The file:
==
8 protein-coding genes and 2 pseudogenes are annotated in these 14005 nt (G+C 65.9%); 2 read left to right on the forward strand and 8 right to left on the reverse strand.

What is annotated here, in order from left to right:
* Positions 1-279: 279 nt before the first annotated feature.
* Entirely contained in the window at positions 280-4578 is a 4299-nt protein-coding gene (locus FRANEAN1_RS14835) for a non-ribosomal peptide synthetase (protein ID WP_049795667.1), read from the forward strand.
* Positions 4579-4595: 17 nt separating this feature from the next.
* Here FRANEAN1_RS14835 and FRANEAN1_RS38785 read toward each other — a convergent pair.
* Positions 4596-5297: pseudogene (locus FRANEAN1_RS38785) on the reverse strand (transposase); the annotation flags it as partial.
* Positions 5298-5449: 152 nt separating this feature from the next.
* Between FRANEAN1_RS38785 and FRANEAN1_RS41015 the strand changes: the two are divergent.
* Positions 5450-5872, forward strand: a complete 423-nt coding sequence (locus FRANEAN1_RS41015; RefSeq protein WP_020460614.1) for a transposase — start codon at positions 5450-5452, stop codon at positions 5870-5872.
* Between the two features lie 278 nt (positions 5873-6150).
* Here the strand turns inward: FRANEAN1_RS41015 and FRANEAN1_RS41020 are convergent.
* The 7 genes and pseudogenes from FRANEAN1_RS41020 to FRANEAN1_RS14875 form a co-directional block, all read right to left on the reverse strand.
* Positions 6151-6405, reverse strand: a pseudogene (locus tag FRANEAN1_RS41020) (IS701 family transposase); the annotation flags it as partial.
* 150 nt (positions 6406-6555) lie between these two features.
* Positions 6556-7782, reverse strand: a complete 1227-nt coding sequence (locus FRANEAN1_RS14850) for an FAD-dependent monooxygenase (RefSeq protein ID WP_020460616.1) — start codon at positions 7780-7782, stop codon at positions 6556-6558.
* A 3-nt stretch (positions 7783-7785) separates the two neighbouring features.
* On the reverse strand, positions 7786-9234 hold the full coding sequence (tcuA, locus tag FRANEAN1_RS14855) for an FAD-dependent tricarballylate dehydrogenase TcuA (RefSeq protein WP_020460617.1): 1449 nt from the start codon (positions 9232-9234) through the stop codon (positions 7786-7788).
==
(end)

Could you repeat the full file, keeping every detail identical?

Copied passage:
8 protein-coding genes and 2 pseudogenes are annotated in these 14005 nt (G+C 65.9%); 2 read left to right on the forward strand and 8 right to left on the reverse strand.

What is annotated here, in order from left to right:
* Positions 1-279: 279 nt before the first annotated feature.
* Entirely contained in the window at positions 280-4578 is a 4299-nt protein-coding gene (locus FRANEAN1_RS14835) for a non-ribosomal peptide synthetase (protein ID WP_049795667.1), read from the forward strand.
* Positions 4579-4595: 17 nt separating this feature from the next.
* Here FRANEAN1_RS14835 and FRANEAN1_RS38785 read toward each other — a convergent pair.
* Positions 4596-5297: pseudogene (locus FRANEAN1_RS38785) on the reverse strand (transposase); the annotation flags it as partial.
* Positions 5298-5449: 152 nt separating this feature from the next.
* Between FRANEAN1_RS38785 and FRANEAN1_RS41015 the strand changes: the two are divergent.
* Positions 5450-5872, forward strand: a complete 423-nt coding sequence (locus FRANEAN1_RS41015; RefSeq protein WP_020460614.1) for a transposase — start codon at positions 5450-5452, stop codon at positions 5870-5872.
* Between the two features lie 278 nt (positions 5873-6150).
* Here the strand turns inward: FRANEAN1_RS41015 and FRANEAN1_RS41020 are convergent.
* The 7 genes and pseudogenes from FRANEAN1_RS41020 to FRANEAN1_RS14875 form a co-directional block, all read right to left on the reverse strand.
* Positions 6151-6405, reverse strand: a pseudogene (locus tag FRANEAN1_RS41020) (IS701 family transposase); the annotation flags it as partial.
* 150 nt (positions 6406-6555) lie between these two features.
* Positions 6556-7782, reverse strand: a complete 1227-nt coding sequence (locus FRANEAN1_RS14850) for an FAD-dependent monooxygenase (RefSeq protein ID WP_020460616.1) — start codon at positions 7780-7782, stop codon at positions 6556-6558.
* A 3-nt stretch (positions 7783-7785) separates the two neighbouring features.
* On the reverse strand, positions 7786-9234 hold the full coding sequence (tcuA, locus tag FRANEAN1_RS14855) for an FAD-dependent tricarballylate dehydrogenase TcuA (RefSeq protein WP_020460617.1): 1449 nt from the start codon (positions 9232-9234) through the stop codon (positions 7786-7788).